Hello and welcome to Living Czech. I'm Nick Carey, and I am joined in the studio today by Olga Szantova. I am afraid that I still do not have the programme ready on double entendres, but will let you know when I do. Instead, this week we will take a look at the armed forces in Czech.
This is a very interesting theme in Czech, because the Czech Republic, unlike Great Britain or the other English-speaking nations in the world, still has military service, much like the French do. This used to last for two years, but has been reduced recently to one year, and is referred to as vojna, which is related to the word vojsko, which literally means the armed forces. You can be valid for military service up to the age of thirty, and so you can go to university for many years, and then still be legally obliged to serve in the army. If you are currently undergoing military service, then you are na vojnì, or on military service. If you are lucky, then instead of military service you can do civilní slu¾ba, or civil service, which can be anything from working in a hospital to working in a state office or institution for a year and half.
For those who do not wish to go na vojnu, or on military service, then there is another option, called the modrá kní¾ka, or the blue book. This is given to all men deemed unfit for active duty, such as those with health problems or disabilities. There are those, of course, who will do anything to avoid the vojna, as funnily enough, not many men wish to spend a year of their lives carrying out the menial tasks that are usually assigned to the young vojáci, soldiers on military service. These men use family connections or even spend large sums of money to bribe their way into receiving a modrá kní¾ka. I have been told that all of the Czech Republic's hockey players have a blue book claiming that they are unfit for military service, and I myself used to play football with a Czech, who received his modrá kní¾ka because of a supposed weak heart. Apparently anywhere up to fifty percent of Czech men eligible for military service have blue books. Interestingly enough, young boys fresh to military service are often referred to as ba¾anti, or pheasants. Don't ask me why.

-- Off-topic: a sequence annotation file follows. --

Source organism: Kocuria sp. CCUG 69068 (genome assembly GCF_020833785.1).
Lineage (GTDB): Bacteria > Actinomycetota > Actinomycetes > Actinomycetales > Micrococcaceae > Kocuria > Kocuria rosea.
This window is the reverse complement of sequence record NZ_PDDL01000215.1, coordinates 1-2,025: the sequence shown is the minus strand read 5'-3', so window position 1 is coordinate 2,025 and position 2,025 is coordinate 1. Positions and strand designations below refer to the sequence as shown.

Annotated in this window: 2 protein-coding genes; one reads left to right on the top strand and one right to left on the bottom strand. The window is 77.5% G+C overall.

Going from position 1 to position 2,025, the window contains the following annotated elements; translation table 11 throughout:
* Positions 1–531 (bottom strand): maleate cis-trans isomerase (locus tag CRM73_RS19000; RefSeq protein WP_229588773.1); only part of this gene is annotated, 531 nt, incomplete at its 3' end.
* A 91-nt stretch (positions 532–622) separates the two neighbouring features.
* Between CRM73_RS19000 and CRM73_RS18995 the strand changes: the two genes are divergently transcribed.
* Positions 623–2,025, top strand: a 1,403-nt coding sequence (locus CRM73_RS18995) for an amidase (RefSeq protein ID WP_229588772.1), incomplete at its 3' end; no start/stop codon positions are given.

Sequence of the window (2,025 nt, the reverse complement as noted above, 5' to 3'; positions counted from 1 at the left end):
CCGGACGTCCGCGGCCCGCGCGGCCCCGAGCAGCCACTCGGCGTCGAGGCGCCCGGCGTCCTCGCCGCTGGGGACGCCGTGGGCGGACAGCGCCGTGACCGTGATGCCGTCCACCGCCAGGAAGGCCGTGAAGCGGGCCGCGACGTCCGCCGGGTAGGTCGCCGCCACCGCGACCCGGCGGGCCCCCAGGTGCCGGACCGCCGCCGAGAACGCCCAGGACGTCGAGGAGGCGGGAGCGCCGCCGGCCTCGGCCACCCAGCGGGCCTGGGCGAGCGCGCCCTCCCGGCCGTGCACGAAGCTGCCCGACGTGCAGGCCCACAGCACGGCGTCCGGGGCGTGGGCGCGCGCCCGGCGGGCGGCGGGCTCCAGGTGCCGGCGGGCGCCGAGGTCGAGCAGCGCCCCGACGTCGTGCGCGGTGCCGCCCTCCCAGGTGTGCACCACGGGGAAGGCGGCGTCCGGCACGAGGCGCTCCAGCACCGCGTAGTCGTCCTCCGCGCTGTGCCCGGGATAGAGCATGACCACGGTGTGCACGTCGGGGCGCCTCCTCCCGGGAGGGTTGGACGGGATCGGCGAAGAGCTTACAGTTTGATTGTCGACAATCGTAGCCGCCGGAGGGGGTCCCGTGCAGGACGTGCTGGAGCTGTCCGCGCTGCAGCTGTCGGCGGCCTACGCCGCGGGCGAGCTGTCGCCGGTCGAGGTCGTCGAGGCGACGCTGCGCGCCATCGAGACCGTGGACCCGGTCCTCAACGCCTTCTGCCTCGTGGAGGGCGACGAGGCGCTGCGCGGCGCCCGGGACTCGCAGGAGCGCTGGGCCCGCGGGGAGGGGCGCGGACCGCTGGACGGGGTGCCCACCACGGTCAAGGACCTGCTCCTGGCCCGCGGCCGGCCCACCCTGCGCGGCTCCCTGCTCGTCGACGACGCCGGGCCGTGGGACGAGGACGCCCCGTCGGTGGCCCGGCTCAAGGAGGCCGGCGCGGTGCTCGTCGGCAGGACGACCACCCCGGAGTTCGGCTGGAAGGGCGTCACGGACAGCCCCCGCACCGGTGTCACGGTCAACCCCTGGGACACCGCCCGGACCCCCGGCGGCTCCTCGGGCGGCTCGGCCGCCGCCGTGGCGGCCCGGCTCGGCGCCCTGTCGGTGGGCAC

Apart from the boys na vojnì, there is the professional army, manned by profesionální vojáci, professional soldiers. They are for some reason referred to as gumy. Guma is rubber, and is a term used when referring to anything made of rubber, including tyres and condoms. Perhaps not surprisingly, the term gumy is not flattering, and basically means dumb when applied to soldiers.
There are the dùstojníci, or the officers in charge, of the vojáci, as is the case for the rest of the armed forces. There is the letectvo, or air force, with its letouny, aeroplanes and stíhaèky, fighter planes. Stíhaèka is basically related to the verb stíhat, to pursue, so the connection there is obvious. The officers and all the different ranks are generally the same as in the infantry, and unfortunately there is not enough time to list them all.
As it is, we just have time for a quick mention of the námoønictvo, of the navy. Yes, the Czech Republic, despite being a landlocked country, officially has a navy, albeit a very small one. The Czech for sailor is ironically námoøník, which can be literally translated as man on the sea. I am sure that if you close your eyes on a rowboat on the Vltava that you can almost hear the sea.
Well, that's all we have time for this week. Next week we will take a look at growing up and growing old in Czech. Until then, mìjte se fajn, or take care.
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